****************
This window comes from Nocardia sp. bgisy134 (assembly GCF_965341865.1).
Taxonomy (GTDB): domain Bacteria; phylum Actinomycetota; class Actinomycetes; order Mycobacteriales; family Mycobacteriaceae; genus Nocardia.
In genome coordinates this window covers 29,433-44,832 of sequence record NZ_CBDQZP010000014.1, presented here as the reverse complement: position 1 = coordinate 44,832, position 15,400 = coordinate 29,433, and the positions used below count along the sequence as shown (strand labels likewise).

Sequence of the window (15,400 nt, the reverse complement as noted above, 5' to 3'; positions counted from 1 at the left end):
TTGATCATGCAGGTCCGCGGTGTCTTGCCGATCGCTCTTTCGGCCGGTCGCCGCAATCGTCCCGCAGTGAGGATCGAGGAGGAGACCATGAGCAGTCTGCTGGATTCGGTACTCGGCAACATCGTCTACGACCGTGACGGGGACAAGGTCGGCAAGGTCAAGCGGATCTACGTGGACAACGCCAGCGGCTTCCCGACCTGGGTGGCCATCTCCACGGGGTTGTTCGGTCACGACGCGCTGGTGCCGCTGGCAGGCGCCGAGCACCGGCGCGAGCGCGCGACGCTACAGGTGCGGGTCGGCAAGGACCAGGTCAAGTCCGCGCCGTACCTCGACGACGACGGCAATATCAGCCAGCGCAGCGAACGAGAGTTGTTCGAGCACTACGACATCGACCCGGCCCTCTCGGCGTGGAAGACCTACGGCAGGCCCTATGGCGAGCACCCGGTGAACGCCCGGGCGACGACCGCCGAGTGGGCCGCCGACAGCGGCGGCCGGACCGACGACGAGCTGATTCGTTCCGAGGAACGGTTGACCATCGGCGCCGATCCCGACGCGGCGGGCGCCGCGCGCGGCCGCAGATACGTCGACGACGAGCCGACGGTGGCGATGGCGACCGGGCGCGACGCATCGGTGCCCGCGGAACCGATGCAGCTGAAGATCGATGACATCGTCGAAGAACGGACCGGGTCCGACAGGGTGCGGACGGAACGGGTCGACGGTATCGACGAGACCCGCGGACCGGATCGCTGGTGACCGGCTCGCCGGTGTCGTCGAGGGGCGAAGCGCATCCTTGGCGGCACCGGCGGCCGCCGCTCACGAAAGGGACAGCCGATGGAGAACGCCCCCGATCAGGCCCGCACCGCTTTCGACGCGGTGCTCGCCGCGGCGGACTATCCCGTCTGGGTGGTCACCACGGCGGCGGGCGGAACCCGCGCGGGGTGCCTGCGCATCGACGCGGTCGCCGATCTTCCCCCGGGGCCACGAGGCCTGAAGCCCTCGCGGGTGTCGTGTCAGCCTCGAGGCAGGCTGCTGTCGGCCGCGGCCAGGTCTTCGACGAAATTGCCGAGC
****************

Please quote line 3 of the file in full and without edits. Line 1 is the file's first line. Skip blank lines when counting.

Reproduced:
In genome coordinates this window covers 29,433-44,832 of sequence record NZ_CBDQZP010000014.1, presented here as the reverse complement: position 1 = coordinate 44,832, position 15,400 = coordinate 29,433, and the positions used below count along the sequence as shown (strand labels likewise).